A Bird in Hand
The Raven - Lord of the Forest
Editor's Note: In the print issue of the River Journal, this story was illustrated with a photo of a jackdaw, NOT a raven. This happened because I am a dork. Rest assured that this online version features the appropriate photo. - TG
I never understood Edgar Allan Poe’s selection of the raven for his poem of the same name. Why a raven? Because the symbolism of its color—black, like the night? Why not an owl? A great horned would have been a better choice as an ominous visitor. They just sit there and stare. Granted, owls can’t mimic words like a raven, but they are far more mysterious. Even better, why not something really strange, like a toucan? “Open here I flung the shutter, when, with many a flirt and flutter, in there stepped a stately toucan...” Hmm, on second thought maybe raven does fit the imagery better.
Nonetheless I prefer to not think of ravens as foreboding creatures of some poor fool’s mental anguish. Instead, I look at ravens as lords of the forest, gliding over their domain with regal purview. Oh, by the way, that is one feature that you can use to separate ravens from their smaller cousins the crow. Ravens can glide, crows can not.
People confuse ravens with crows the same way they confuse Peterbilts and Kenworths. They’re both the same: big black birds. Excuse me, I don’t think so. They obviously have no trouble telling themselves apart. In fact, you will rarely see ravens and crows flocking together, let alone in the same neighborhood, although Peterbilts and Kenworths are less ecologically segregated. They will share the same interstate highway, but this proclivity might be because of shared genotype.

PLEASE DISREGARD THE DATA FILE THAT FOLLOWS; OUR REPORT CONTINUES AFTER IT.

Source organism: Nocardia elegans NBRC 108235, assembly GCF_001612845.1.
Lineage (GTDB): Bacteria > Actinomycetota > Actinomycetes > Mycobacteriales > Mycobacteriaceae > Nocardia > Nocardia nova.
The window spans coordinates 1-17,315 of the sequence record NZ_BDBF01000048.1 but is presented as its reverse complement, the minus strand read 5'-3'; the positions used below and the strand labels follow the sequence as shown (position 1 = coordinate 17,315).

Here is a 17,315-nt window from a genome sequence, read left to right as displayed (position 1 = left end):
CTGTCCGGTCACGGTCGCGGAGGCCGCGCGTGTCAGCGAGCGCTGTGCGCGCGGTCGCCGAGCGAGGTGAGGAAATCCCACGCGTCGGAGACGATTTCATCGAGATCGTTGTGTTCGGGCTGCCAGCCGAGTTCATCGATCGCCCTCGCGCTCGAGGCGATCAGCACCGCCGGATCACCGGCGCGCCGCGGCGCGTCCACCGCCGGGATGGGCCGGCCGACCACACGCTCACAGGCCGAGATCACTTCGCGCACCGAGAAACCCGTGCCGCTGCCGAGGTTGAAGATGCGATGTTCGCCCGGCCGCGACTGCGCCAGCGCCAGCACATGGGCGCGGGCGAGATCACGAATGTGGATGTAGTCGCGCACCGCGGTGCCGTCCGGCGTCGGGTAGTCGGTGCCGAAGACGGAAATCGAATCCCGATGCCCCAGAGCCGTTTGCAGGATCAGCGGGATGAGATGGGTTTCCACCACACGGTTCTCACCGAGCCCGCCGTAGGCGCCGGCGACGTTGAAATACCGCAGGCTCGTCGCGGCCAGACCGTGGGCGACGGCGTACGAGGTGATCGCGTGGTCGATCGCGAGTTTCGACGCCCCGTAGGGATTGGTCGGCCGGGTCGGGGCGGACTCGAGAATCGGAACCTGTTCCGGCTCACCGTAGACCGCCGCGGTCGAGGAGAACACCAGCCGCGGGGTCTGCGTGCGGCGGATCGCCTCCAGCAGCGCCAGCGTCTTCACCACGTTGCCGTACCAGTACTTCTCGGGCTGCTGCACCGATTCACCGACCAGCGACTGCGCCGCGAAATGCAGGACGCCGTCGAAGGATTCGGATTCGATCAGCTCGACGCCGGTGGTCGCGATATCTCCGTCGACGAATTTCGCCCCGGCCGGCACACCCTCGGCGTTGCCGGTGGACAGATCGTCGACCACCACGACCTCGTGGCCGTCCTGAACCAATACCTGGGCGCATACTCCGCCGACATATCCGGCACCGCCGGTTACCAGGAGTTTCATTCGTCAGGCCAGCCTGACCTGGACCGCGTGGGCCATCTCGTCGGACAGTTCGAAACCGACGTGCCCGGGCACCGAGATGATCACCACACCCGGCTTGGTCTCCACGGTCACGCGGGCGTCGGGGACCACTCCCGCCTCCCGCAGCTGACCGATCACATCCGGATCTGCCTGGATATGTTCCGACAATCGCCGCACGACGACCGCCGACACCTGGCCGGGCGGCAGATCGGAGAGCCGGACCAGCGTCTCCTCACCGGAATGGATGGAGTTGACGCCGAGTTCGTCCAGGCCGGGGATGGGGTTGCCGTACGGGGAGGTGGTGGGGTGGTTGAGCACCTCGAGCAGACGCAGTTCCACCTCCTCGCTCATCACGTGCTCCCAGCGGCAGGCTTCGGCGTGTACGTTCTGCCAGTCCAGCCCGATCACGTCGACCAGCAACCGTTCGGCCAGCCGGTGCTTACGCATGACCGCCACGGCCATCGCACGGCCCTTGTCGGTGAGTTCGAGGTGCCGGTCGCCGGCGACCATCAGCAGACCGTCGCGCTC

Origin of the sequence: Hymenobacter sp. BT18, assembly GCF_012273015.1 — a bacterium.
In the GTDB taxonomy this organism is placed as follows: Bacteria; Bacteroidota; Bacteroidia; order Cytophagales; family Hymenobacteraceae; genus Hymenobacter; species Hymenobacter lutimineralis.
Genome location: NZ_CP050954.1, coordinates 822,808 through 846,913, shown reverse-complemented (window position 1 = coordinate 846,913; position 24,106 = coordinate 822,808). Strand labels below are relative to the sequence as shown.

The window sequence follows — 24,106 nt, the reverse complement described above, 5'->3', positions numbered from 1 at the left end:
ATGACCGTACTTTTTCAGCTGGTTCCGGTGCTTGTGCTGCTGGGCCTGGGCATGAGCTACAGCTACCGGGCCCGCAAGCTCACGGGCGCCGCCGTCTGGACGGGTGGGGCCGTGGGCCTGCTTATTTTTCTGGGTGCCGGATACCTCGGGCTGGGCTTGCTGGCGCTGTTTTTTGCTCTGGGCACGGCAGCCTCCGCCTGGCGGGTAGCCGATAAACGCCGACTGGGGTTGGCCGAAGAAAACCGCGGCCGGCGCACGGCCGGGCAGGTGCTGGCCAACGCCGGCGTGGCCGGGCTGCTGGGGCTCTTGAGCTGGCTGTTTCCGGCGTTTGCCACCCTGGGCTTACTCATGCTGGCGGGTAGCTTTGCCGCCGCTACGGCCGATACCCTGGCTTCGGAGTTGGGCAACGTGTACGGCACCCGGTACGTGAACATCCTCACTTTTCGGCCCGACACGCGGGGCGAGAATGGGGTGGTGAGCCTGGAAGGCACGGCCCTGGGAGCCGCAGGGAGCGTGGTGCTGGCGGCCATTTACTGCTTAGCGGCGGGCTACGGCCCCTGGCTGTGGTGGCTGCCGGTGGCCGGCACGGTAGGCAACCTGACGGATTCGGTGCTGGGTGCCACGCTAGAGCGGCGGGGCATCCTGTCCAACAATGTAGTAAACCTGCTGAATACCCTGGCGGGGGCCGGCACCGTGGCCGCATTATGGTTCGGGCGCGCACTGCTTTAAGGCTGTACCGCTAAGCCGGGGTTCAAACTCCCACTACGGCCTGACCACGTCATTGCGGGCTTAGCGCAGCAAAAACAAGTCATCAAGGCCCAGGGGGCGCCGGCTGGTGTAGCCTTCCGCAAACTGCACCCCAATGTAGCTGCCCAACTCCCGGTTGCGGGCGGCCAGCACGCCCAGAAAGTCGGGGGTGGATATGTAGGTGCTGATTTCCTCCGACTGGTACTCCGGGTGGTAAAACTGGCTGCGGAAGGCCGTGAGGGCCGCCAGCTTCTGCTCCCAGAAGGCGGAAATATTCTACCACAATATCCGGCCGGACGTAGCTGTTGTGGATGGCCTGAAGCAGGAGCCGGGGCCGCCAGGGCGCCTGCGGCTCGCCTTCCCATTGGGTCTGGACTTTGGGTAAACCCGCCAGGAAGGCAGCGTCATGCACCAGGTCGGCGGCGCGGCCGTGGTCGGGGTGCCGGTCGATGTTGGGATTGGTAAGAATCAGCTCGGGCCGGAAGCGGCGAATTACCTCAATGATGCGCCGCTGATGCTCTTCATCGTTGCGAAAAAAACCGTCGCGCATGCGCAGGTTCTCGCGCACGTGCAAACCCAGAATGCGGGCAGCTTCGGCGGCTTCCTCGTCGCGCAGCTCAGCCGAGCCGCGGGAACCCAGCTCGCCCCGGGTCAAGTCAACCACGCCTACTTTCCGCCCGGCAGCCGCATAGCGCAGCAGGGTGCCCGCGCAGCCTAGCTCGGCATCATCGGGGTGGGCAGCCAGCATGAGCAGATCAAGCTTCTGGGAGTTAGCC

In contrast these two cousins from the family Corvus are quite distinct, in spite of common misconception. Size is one important difference. The Common Raven, Corvus corax, is probably the largest passerine bird in the world. The passerines are a large group of birds that are also sometimes referred to as the song birds. Ravens are much larger than crows, though this can be difficult to judge in the field. But there are other indicators to help differentiate between the two.
Note the size of the raven’s bill. It is huge and thick. Whereas the crow’s bill is more symmetrical and streamlined, the raven’s bill carries a distinctive upper mandible. Some have referred to this unique field mark as a “roman nose.” I am not sure if that is the best of terms, but I can’t think of anything better! Yes, the raven’s bill is significantly heavier and robust looking than the crow’s.
Ravens also seem to carry a full beard of feathers under their chins. These feathers sometimes give the raven a scruffier look than the crow, though in a good way. Hey, they live in the forest. They don’t need to be urban chic.
As noted above, ravens are capable of soaring, a feat that crows cannot duplicate except in a strong headwind . But if you see one of these large black birds in flight, look at the shape of the tail. The crow’s tail will be rounded on the hind edge, whereas the raven conforms to a pointed, wedge shape. At first this field mark isn’t always obvious, but it becomes clearer and more distinctive with practice.
Lastly, ravens don’t caw, they craw with a trill. They also make assorted other noises that a crow could only dream of making. Notably the voice of a raven is always deeper and more robust than that of a crow. But the neatest sound ravens make is that of their wings in flight. While you are sitting quietly in the woods, the overhead flight of a raven is marked by the swish of their wings as they beat forward in flight. Distinctive and memorable.
Ravens are not urban dwellers. They are creatures of the forests and the mountains. And honestly, if I were given the opportunity to return to earth as any creature it would be as a raven. As far as I am concerned, they rule the roost. Happy birding!